The Molecular Foundry has been on the leading edge of developing a solution for plastic pollution thanks to the discovery of polydiketoenamine (PDK) plastic by Foundry staff scientist Brett Helms in 2018. Earlier this year, Helms, along with Berkeley Lab researchers Corinne Scown, Jay Keasling, and Foundry Director Kristin Persson, released a study demonstrating that PDK-based plastics could quickly become commercially competitive with conventional plastics. Now, they are poised to take this work even further.
The U.S. Department of Energy recently announced $25 million in funding for 10 research projects to build the scientific foundations for new technology solutions that reuse discarded plastics to make valuable products and reduce plastics waste. The research efforts will advance understanding of the efficient deconstruction of existing polymers into useful intermediates that can be used to create new valuable products, the direct modification of existing polymers to create polymers with new functionality, and the design of next-generation polymers that can be reused efficiently and sustainably through many energy-efficient product cycles.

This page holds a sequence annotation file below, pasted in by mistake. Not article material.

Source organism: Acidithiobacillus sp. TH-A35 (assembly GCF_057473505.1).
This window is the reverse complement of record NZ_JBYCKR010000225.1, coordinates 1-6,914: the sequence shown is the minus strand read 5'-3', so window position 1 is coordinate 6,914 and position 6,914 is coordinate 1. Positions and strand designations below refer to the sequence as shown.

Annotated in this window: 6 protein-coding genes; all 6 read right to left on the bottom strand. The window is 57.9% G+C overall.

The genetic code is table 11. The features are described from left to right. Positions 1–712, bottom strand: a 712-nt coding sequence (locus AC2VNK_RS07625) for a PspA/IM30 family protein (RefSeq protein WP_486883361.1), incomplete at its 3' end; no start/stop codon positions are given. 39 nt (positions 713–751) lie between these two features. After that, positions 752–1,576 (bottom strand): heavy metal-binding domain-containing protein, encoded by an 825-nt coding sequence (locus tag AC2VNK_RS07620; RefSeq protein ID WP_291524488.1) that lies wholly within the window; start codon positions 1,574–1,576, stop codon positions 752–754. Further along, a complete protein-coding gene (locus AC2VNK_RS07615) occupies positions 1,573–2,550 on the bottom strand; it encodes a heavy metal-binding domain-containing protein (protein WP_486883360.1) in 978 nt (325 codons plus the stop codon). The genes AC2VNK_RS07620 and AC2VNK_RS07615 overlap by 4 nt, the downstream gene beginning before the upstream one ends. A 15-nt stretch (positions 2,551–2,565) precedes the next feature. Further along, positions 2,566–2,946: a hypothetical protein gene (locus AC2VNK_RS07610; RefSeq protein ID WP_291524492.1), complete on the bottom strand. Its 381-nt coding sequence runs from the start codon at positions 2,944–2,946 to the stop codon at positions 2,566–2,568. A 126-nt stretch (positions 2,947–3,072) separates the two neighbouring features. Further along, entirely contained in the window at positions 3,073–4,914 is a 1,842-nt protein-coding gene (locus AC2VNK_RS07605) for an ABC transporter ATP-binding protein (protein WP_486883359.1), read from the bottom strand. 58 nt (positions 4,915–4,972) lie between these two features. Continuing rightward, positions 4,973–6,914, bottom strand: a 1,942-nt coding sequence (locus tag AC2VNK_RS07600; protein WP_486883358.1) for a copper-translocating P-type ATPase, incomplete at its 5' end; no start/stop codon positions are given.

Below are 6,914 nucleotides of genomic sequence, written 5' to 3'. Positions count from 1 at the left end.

A team led by Helms was one of the award recipients for their proposal, “Unlocking Chemical Circularity in Recycling by Controlling Polymer Reactivity Across Scales”. Their aim is to develop an understanding of and control over polymer reactivity in catalytic chemical upcycling and recycling processes in order to expand the recyclability of existing polymers and to create new polymers that are recyclable by design. The team also plans to further study polymers based on PDK to lay the foundation for perfecting polymer circularity.
Joining Helms on this project are a team of Berkeley Lab experts including John Hartwig, Kristin Persson, Jeffrey Reimer, Miquel Salmeron, and Cheng Wang.
Read the announcement from the Department of Energy.